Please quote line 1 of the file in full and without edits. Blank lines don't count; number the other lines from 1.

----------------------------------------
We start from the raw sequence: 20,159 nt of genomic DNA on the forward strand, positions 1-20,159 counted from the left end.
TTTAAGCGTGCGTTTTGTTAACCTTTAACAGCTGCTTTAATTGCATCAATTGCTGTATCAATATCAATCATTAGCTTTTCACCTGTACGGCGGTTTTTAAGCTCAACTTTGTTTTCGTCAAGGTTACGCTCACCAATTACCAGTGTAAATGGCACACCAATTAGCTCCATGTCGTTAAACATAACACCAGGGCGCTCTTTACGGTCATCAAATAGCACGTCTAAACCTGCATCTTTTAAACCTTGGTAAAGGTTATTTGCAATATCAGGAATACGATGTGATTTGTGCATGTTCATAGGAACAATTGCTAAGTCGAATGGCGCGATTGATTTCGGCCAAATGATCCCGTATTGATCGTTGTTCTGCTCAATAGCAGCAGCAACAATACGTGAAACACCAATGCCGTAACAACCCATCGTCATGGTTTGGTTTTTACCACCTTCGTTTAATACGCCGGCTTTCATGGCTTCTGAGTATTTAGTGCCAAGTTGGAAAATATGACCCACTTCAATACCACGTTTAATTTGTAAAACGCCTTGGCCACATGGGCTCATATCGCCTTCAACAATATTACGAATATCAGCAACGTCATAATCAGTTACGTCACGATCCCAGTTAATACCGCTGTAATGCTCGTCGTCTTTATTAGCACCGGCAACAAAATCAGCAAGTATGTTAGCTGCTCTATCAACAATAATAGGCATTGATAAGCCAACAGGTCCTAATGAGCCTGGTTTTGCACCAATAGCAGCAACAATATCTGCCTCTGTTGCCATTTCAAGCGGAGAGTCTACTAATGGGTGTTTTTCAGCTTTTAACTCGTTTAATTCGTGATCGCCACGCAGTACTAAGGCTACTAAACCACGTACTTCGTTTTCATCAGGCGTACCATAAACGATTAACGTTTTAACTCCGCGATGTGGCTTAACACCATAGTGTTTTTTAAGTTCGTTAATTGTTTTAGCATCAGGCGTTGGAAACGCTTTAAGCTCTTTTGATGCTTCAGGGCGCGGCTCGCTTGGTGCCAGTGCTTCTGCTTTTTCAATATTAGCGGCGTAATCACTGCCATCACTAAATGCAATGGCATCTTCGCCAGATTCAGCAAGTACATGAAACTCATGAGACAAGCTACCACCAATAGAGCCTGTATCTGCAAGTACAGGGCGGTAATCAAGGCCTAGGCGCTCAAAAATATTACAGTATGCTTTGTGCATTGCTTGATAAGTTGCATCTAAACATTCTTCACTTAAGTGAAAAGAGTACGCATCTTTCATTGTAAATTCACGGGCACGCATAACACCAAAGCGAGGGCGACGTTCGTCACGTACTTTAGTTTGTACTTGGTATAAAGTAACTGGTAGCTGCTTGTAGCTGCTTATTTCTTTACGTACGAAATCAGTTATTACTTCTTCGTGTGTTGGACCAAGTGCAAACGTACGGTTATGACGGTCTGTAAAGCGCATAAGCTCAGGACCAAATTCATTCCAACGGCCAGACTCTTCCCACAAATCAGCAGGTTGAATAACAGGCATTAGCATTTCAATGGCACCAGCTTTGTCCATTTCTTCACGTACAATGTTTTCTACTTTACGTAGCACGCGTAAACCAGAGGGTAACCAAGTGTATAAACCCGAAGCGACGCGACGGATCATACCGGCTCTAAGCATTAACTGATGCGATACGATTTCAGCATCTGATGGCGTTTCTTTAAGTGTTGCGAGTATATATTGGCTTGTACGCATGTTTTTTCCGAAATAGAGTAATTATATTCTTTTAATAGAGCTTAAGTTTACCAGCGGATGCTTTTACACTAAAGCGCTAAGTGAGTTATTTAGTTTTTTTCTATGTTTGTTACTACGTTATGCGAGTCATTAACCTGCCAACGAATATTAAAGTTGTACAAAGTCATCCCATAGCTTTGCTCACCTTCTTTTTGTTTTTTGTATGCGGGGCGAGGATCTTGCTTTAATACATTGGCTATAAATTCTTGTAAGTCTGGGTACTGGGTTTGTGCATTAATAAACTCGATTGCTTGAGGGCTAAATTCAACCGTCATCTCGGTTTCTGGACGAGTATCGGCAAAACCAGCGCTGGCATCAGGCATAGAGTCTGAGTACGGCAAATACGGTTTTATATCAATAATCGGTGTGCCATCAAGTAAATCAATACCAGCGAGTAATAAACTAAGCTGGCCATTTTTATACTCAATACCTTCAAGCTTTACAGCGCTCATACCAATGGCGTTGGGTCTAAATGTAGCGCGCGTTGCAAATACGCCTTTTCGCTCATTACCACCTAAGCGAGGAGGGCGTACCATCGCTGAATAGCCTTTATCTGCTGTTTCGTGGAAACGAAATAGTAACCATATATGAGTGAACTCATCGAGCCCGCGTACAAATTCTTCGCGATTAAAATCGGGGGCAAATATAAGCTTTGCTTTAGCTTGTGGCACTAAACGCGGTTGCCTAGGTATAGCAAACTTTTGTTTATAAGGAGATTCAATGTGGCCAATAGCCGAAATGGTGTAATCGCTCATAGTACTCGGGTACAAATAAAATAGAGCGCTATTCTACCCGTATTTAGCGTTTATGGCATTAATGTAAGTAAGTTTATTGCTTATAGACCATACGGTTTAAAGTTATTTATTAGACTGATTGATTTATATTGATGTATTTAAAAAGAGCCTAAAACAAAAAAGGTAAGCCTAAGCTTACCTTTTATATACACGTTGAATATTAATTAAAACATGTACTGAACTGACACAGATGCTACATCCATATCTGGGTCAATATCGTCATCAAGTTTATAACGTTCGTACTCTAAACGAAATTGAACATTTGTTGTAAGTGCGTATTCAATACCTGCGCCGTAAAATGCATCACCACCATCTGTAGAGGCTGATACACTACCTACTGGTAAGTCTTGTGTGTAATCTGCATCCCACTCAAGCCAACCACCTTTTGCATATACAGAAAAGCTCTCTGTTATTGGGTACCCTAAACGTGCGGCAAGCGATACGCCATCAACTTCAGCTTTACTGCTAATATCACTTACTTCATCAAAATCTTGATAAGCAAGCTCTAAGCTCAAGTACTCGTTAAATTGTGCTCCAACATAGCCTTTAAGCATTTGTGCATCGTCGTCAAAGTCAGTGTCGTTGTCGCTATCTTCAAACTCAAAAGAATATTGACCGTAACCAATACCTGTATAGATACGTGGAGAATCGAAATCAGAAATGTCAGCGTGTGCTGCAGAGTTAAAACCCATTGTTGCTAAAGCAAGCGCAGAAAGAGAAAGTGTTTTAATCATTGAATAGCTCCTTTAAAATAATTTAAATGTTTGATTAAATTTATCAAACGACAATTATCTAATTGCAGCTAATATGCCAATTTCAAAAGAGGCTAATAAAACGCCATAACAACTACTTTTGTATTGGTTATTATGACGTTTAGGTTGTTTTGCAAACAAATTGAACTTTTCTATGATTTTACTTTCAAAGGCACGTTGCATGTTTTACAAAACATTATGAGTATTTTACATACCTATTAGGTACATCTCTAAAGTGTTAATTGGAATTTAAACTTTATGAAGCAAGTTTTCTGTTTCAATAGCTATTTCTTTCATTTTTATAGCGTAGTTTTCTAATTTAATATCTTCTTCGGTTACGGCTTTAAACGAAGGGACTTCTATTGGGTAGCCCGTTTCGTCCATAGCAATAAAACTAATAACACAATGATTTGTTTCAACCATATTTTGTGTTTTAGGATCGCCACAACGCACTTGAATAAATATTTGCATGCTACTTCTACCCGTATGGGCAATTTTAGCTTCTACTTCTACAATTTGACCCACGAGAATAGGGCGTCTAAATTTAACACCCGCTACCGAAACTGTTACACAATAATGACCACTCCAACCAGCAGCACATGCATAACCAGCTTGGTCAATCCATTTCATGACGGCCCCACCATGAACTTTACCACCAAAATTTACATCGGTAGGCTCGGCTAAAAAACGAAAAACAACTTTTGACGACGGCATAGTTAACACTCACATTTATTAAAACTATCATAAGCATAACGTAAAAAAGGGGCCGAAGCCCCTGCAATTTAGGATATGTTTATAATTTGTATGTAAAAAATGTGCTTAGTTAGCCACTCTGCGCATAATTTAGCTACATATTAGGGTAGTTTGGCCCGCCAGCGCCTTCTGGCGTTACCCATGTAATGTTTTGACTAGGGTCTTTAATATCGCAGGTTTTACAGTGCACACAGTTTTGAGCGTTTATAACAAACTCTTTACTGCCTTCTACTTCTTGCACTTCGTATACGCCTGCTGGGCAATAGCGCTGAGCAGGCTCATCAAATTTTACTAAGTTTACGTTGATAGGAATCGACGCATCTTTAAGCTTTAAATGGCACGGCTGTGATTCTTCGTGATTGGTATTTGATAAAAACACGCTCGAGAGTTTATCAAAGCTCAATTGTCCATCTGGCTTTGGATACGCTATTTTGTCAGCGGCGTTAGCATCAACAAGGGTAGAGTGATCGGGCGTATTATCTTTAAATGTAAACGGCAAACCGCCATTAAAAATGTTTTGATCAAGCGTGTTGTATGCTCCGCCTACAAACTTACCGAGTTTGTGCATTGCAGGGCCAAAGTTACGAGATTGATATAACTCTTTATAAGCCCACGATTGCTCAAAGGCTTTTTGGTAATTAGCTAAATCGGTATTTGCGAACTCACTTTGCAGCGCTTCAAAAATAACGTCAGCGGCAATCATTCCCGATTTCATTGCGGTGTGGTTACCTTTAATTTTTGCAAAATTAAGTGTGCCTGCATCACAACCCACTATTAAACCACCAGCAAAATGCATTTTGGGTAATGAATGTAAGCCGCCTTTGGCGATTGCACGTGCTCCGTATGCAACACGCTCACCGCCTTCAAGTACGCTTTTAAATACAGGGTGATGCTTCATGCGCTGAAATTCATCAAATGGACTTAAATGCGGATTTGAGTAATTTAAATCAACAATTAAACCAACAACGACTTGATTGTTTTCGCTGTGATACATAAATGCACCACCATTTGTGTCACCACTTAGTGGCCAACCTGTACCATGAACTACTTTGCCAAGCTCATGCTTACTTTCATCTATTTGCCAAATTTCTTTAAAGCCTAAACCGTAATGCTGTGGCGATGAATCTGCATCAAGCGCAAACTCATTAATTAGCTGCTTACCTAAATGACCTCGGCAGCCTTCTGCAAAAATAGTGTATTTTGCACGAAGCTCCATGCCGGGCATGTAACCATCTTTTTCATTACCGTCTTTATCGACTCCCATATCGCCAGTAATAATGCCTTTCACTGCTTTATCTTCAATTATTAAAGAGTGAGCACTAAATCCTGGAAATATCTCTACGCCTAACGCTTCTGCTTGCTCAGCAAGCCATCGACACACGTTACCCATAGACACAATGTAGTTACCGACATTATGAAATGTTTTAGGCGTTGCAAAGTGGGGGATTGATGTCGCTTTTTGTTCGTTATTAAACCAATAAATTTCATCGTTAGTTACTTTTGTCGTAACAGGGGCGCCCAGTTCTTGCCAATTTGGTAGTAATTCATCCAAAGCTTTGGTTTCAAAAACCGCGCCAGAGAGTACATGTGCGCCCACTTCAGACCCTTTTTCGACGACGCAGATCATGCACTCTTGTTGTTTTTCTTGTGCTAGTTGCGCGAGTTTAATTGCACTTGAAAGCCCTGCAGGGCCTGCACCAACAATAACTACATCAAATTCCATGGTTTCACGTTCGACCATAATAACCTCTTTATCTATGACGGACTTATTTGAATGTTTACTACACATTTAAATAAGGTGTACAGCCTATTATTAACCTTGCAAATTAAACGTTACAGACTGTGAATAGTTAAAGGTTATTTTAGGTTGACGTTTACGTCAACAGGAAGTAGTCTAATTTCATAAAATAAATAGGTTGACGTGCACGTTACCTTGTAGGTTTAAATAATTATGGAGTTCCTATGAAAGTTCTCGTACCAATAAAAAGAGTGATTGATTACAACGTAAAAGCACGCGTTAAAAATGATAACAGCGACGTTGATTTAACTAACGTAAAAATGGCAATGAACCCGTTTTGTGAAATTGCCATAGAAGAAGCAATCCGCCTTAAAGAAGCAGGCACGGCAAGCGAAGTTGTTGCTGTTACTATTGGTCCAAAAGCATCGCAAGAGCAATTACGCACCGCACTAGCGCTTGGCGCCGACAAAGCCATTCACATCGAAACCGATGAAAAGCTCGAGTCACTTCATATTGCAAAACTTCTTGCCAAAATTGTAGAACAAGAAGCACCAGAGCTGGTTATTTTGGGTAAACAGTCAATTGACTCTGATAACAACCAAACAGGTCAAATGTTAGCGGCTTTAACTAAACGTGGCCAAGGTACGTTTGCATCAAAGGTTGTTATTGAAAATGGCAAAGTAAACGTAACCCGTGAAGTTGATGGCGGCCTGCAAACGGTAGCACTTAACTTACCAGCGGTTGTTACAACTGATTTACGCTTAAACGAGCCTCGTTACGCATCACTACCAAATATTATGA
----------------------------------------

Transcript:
We start from the raw sequence: 20,159 nt of genomic DNA on the forward strand, positions 1-20,159 counted from the left end.